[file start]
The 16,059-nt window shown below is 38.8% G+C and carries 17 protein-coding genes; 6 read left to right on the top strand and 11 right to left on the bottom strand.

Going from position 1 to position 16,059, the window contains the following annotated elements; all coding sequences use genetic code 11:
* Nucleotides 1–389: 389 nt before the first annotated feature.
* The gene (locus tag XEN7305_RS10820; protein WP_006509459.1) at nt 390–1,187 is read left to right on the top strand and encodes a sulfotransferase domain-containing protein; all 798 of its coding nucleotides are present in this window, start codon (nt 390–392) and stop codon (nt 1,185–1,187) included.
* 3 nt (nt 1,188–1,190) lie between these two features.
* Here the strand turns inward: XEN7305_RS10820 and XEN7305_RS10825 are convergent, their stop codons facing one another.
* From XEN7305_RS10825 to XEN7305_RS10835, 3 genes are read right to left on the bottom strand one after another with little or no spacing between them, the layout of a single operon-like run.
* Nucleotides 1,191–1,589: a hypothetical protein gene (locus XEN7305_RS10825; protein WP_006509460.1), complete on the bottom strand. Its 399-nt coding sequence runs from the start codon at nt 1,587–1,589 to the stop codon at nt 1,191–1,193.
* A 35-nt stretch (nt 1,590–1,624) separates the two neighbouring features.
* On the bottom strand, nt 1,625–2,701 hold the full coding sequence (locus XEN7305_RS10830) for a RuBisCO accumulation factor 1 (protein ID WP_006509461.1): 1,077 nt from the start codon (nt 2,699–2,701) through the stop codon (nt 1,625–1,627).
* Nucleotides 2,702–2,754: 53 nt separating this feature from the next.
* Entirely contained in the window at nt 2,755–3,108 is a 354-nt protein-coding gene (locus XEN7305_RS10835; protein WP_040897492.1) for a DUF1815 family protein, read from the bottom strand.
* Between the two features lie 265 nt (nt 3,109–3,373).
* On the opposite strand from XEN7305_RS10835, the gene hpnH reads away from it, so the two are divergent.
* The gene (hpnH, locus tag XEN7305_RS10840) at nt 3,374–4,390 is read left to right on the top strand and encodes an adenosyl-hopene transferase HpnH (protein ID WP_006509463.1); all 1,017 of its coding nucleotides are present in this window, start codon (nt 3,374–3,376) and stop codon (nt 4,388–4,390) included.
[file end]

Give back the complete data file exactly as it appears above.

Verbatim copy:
The 16,059-nt window shown below is 38.8% G+C and carries 17 protein-coding genes; 6 read left to right on the top strand and 11 right to left on the bottom strand.

Going from position 1 to position 16,059, the window contains the following annotated elements; all coding sequences use genetic code 11:
* Nucleotides 1–389: 389 nt before the first annotated feature.
* The gene (locus tag XEN7305_RS10820; protein WP_006509459.1) at nt 390–1,187 is read left to right on the top strand and encodes a sulfotransferase domain-containing protein; all 798 of its coding nucleotides are present in this window, start codon (nt 390–392) and stop codon (nt 1,185–1,187) included.
* 3 nt (nt 1,188–1,190) lie between these two features.
* Here the strand turns inward: XEN7305_RS10820 and XEN7305_RS10825 are convergent, their stop codons facing one another.
* From XEN7305_RS10825 to XEN7305_RS10835, 3 genes are read right to left on the bottom strand one after another with little or no spacing between them, the layout of a single operon-like run.
* Nucleotides 1,191–1,589: a hypothetical protein gene (locus XEN7305_RS10825; protein WP_006509460.1), complete on the bottom strand. Its 399-nt coding sequence runs from the start codon at nt 1,587–1,589 to the stop codon at nt 1,191–1,193.
* A 35-nt stretch (nt 1,590–1,624) separates the two neighbouring features.
* On the bottom strand, nt 1,625–2,701 hold the full coding sequence (locus XEN7305_RS10830) for a RuBisCO accumulation factor 1 (protein ID WP_006509461.1): 1,077 nt from the start codon (nt 2,699–2,701) through the stop codon (nt 1,625–1,627).
* Nucleotides 2,702–2,754: 53 nt separating this feature from the next.
* Entirely contained in the window at nt 2,755–3,108 is a 354-nt protein-coding gene (locus XEN7305_RS10835; protein WP_040897492.1) for a DUF1815 family protein, read from the bottom strand.
* Between the two features lie 265 nt (nt 3,109–3,373).
* On the opposite strand from XEN7305_RS10835, the gene hpnH reads away from it, so the two are divergent.
* The gene (hpnH, locus tag XEN7305_RS10840) at nt 3,374–4,390 is read left to right on the top strand and encodes an adenosyl-hopene transferase HpnH (protein ID WP_006509463.1); all 1,017 of its coding nucleotides are present in this window, start codon (nt 3,374–3,376) and stop codon (nt 4,388–4,390) included.